Many hospitals underestimate the value of their inventory—by millions of dollars
As part of the inventory services team here at Syft, one of the most rewarding aspects of my job is helping facilities find “hidden value.” In other words, while we are counting inventory, we often find that the value of inventory is much higher than the hospitals anticipated. We identify hidden value during many of our annual inventory reviews, but we find the most hidden value—on average anywhere from two to five times the hospital’s estimated inventory value—when we provide inventory services at facilities that haven’t had annual reviews for a couple of years or longer.
Two recent examples underscore the importance of conducting annual inventory reviews—and show just how large a role they play in helping hospitals identify hidden value. Both of these facilities had not performed annual reviews for many years. At the first facility, located in the Southeast, leadership believed they had about $5 million worth of inventory. When we were done with our count there, we were all shocked to find that they actually had about $51 million. In a less extreme example, in a facility in the Northeast, we uncovered more than $15 million when they thought they had $5 million inventory.
The root of the problem
Hospitals underestimate the value of their inventory for many reasons, including hoarding, poor documentation, and disorganization. For example, in one of the hospitals where we uncovered a significant amount of hidden value, we found the same type of catheter stored in five different places. It’s no surprise that this hospital was struggling to quantify its supplies on hand.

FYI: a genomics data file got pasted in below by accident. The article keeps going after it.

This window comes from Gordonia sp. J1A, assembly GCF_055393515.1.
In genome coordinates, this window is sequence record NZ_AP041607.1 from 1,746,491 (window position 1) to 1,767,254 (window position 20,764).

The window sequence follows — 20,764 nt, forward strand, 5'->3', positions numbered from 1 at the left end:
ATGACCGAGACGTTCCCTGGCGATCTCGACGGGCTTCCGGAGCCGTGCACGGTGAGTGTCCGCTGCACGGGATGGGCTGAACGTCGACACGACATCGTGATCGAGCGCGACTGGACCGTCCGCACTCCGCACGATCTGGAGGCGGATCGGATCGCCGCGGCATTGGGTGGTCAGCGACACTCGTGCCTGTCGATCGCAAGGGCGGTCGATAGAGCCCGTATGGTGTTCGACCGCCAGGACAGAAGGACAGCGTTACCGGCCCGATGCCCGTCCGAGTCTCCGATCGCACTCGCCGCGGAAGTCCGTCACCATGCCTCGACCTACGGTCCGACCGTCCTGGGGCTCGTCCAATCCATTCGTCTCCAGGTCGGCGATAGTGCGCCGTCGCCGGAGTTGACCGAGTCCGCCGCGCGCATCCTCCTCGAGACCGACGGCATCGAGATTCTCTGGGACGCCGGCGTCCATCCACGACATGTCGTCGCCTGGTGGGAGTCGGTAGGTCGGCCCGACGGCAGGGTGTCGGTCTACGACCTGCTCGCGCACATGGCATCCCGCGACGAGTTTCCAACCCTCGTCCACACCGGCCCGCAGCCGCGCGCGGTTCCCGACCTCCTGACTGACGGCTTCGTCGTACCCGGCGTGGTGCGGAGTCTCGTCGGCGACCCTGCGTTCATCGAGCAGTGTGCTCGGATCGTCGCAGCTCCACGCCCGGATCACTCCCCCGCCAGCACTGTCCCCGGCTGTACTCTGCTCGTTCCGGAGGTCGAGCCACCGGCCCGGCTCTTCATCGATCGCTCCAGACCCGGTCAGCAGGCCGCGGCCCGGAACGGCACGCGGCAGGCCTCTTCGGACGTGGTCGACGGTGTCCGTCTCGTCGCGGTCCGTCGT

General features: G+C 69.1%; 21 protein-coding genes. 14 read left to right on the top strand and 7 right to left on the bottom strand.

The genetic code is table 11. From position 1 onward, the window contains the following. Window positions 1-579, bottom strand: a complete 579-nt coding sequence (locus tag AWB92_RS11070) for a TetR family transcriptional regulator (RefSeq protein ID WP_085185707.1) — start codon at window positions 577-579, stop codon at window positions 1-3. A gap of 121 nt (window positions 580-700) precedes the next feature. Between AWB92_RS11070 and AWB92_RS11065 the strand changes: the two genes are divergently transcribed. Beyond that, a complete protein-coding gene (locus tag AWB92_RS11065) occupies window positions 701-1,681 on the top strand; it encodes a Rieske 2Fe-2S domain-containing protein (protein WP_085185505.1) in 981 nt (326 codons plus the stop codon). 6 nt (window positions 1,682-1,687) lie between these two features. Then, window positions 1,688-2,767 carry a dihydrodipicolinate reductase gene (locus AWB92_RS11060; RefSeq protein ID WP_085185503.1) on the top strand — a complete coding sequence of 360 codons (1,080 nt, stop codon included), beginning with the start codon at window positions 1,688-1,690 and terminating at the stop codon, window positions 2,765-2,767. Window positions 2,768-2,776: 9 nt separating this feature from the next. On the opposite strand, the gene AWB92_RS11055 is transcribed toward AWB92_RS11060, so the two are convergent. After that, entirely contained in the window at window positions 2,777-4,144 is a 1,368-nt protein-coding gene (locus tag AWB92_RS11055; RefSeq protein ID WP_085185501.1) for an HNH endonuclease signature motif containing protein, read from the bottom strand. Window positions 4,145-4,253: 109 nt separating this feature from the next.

It’s also key to note that when hospitals have disorganized inventory, they are less aware of all the inventory they have—and where it is located. As hospitals face the coronavirus pandemic, the importance of having a strong understanding of the inventory on hand is becoming even more clear. Hospitals must be able to quickly determine how many critical supplies (such as face masks and other protective gear) they have, and where these supplies are located.
When hospitals are sitting on a lot of hidden value, they also tend to be sitting on a lot of expired products. That’s because these hospitals are less likely to regularly track and monitor their inventory. As a result, they tend to order the same items unnecessarily—because they don’t realize they already have them on hand. That increases the likelihood products will expire before they can use them.
Expired products represent a significant safety problem for patients, but they also impact the bottom line at hospitals. Previously, we shared how we found dozens of expired items that amounted to nearly $200,000 worth of inventory at one facility.
Hospitals should think of inventory services as an annual check-up that leads to a healthier bottom line and healthier patients. Just how much healthier? Most hospitals could reduce their expenses by more than $12 million annually by improving their supply chain practices, according to recent Guidehouse research.